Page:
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Researchers reviewed over 3.8 million Medicare patient records from 1,166 hospital emergency rooms between 1997 and 2011. They compared care in the three reform states to care in neighboring states that did not pass malpractice reform.
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The findings are published in the Oct. 16 edition of the New England Journal of Medicine.

Wednesday, October 8, 2014

2014 US Budget Deficit As GDP Percent Slightly Below Past 40 Year Average

From Congressional Budget Office, "Monthly Budget Review for September 2014" by David Rafferty, Joshua Shakin, and Adam Wilson:
The federal government ran a budget deficit of $486 billion in fiscal year 2014, the Congressional Budget Office (CBO) estimates—$195 billion less than the shortfall recorded in fiscal year 2013, and the smallest deficit recorded since 2008. Relative to the size of the economy, that deficit—at an estimated 2.8 percent of gross domestic product (GDP)—was slightly below the average experienced over the past 40 years, and 2014 was the fifth consecutive year in which the deficit declined as a percentage of GDP since peaking at 9.8 percent in 2009. [Emphasis added.]
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Source: CBO
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Source: CBO
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Source: CBO

Monday, October 6, 2014

US Workers Least Likely To Seek Work Abroad: Majority Of 21 To 30 Year Old Americans Willing To Relocate To Outside US

From The Wall Street Journal, Real Time Economics, "Americans Don’t Fancy Jobs Abroad. Oh, Except Millennials." by Jonathan House:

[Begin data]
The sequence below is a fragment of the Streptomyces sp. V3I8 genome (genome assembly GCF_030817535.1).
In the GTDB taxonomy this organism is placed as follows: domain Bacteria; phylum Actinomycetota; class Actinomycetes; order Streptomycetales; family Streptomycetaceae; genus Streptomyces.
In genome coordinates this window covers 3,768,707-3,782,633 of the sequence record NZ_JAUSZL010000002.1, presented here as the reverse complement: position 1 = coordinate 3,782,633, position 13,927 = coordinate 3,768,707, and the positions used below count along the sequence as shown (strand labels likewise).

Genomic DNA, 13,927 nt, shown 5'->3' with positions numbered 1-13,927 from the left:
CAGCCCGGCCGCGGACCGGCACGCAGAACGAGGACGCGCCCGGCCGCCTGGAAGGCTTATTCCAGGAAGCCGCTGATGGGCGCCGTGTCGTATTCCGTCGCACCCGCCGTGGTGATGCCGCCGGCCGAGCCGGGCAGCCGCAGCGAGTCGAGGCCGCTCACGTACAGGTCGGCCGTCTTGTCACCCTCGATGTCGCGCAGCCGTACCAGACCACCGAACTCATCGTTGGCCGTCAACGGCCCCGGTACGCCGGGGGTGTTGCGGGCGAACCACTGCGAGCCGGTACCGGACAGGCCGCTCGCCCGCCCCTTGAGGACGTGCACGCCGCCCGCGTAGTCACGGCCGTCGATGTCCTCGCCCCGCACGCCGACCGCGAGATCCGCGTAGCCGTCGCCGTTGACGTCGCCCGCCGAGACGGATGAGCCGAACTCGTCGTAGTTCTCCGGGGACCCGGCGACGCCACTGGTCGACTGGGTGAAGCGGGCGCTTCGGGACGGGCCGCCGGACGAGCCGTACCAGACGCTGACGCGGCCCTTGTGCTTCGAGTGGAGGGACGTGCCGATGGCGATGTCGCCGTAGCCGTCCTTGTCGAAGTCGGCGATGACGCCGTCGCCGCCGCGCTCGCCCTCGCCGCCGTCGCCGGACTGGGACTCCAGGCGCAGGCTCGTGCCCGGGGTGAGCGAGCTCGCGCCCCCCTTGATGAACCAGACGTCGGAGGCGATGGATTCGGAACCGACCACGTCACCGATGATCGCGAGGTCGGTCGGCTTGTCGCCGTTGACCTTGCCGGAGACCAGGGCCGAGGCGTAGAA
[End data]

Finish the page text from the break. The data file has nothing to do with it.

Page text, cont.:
American workers are among the world’s least likely to seek employment abroad, although attitudes are changing among younger generations, a new study on worker mobility shows.

The Boston Consulting Group and The Network, an alliance of global recruiting websites, surveyed 200,000 workers in 189 countries and found that just 35% of U.S. respondents were willing to relocate to another country. That was the lowest percentage among the 31 largest countries surveyed.

However, 59% of American respondents between the ages of 21 and 30 said they would be willing to go abroad.

Friday, October 3, 2014

US Savings And Investment: 1969 - 2013 Chart

From Tax Foundation, "Losing the Future: The Decline of U.S. Saving and Investment" by Alan Cole:
As saving has declined in the U.S., though, so has investment.

US Savings And Investment: 1969 - 2013 Chart
Source: Tax Foundation

Figure 2 (above) includes all saving and investment in the U.S. as a percentage of GDP, including both the private and public sectors. Over the last four decades, saving and investment have continued on a downward trend, falling from over 10 percent of GDP to less than 4 percent today.

Saving and investment move in similar patterns overall. In general, saving is necessary to enable investment. But saving and investment are not exactly the same thing; in the U.S., investment outpaces saving. This discrepancy exists because the United States has an open economy. Foreign savers can purchase investments in our nation, and vice versa. Much of the investment in America is financed from abroad. Foreign savers, in other words, are stepping in with their savings to fund the investments that American savers cannot afford.[Footnotes omitted.]

Thursday, October 2, 2014

US Real Median Household Income: 1999-2013 Graph

From The Wall Street Journal, "The President of Inequality: Policies promoting equality over growth have damaged both:"
As the nearby chart shows, incomes fell after 1999 through 2004 but then rose again for three straight years and nearly reached the 1999 level in 2007 at $56,436. The bottom fell out with the 2008 financial panic and recession, as you would expect. But the amazing fact of the Obama years is that incomes did not rebound with the recovery as they have in every other expansion. Only in 2013 did incomes begin to pick up modestly, five long years into recovery.

Even then real median income did not increase in 2013 in 36 states. Instead, the gains were concentrated in metro areas like Washington-Arlington-Alexandria (median: $90,149), San Francisco-Oakland-Hayward ($79,624) and Boston-Cambridge-Newton ($72,907). Wyoming amid the fracking revolution was another standout, with the median rising 5.7%.
Real Median Household Income Graph
Source: The Wall Street Journal